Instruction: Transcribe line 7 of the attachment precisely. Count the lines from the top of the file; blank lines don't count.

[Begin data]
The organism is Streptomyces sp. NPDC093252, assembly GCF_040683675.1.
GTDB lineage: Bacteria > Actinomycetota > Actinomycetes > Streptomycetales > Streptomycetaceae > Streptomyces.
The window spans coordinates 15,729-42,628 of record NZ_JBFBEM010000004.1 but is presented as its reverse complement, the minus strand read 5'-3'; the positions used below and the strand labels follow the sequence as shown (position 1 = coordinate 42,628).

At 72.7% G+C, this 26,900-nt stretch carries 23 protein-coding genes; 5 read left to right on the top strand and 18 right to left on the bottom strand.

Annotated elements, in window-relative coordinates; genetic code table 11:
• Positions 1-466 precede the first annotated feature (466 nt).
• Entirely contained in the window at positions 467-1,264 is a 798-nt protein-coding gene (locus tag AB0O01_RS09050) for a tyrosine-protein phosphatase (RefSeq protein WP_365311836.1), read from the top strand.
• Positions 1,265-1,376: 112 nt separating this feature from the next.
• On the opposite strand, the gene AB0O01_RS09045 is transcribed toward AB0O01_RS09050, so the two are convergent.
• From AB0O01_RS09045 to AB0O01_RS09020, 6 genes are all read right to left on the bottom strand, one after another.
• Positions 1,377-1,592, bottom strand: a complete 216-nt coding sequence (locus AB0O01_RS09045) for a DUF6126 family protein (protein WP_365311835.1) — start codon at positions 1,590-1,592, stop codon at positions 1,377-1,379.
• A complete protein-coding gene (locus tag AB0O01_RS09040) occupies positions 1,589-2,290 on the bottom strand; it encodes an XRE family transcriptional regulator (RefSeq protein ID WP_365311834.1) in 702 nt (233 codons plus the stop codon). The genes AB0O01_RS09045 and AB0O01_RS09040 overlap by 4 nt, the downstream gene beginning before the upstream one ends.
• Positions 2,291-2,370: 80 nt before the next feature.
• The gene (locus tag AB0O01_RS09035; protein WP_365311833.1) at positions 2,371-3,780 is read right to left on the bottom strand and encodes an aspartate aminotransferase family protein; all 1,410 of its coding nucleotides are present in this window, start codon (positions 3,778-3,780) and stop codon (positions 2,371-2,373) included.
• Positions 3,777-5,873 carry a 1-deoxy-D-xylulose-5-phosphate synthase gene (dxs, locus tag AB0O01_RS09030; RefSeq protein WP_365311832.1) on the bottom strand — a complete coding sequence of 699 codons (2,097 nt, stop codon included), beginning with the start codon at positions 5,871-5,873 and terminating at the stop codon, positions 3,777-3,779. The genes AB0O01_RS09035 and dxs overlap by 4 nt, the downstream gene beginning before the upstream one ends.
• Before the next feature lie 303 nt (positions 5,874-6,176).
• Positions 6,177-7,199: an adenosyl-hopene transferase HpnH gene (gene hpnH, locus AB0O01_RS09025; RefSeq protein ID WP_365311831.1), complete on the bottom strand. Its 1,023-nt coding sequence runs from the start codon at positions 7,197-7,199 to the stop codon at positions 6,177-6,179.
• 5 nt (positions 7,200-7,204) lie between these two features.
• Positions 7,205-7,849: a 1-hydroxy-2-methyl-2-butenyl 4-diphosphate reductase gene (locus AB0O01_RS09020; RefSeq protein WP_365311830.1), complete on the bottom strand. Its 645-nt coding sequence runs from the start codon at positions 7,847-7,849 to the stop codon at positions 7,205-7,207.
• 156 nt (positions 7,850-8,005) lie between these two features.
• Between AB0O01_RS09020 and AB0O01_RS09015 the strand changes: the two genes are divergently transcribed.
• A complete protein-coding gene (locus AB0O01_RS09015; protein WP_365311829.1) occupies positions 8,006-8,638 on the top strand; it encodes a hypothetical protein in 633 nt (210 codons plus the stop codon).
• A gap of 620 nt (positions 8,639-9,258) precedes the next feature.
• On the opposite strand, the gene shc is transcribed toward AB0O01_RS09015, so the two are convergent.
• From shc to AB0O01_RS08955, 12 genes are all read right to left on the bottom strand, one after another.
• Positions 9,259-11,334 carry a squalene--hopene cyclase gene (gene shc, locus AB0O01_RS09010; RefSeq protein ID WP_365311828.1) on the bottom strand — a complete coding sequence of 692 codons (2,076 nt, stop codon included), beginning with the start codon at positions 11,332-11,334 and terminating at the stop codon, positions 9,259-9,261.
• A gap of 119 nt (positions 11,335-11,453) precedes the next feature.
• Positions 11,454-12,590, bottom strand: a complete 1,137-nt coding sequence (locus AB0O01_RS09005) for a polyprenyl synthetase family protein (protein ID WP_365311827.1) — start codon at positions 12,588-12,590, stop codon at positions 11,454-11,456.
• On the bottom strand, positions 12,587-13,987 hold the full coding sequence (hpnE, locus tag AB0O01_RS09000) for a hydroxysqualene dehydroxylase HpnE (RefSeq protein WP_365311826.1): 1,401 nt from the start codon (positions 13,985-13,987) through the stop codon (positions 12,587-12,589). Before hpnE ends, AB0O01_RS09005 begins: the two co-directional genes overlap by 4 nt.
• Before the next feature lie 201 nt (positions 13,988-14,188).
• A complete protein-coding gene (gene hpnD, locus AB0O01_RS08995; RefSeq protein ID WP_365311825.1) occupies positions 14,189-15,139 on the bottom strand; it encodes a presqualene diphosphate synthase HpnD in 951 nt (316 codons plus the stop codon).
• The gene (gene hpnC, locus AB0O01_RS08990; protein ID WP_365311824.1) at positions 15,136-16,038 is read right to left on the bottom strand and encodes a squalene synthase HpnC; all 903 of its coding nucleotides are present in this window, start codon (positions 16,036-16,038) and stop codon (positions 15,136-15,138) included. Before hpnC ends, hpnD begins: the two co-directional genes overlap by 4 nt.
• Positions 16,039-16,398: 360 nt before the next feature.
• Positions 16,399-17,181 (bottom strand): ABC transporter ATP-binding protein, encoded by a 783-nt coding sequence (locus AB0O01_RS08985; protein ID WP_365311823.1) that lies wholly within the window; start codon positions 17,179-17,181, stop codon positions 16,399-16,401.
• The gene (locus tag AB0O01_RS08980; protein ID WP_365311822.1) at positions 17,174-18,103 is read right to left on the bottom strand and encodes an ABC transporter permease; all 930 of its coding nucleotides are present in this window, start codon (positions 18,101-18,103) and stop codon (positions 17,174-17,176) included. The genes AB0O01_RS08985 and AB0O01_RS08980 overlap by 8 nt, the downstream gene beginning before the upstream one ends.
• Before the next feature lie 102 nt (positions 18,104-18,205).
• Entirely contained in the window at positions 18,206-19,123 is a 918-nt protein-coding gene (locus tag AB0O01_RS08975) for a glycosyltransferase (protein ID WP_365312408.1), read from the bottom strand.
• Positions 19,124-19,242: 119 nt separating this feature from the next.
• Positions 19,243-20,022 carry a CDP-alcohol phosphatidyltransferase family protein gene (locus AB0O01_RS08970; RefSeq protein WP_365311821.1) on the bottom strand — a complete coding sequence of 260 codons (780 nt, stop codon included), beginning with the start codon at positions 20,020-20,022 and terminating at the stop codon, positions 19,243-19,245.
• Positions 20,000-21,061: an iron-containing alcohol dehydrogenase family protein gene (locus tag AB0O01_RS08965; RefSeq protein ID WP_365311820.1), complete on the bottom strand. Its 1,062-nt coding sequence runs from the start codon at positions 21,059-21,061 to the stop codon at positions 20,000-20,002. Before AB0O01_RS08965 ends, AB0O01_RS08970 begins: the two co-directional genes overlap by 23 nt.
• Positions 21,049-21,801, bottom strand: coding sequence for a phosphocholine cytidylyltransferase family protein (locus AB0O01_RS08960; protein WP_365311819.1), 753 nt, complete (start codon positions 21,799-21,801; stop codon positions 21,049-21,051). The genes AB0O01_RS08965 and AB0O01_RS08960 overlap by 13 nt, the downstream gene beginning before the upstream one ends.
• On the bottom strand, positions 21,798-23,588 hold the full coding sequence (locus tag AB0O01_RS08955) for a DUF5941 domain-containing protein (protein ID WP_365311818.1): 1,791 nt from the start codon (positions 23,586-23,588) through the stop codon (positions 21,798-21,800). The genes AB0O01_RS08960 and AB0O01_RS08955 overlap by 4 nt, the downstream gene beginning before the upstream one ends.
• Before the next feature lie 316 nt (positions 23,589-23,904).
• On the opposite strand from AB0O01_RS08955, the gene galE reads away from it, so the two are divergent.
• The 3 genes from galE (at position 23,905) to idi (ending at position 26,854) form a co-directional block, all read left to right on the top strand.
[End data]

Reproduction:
• Entirely contained in the window at positions 467-1,264 is a 798-nt protein-coding gene (locus tag AB0O01_RS09050) for a tyrosine-protein phosphatase (RefSeq protein WP_365311836.1), read from the top strand.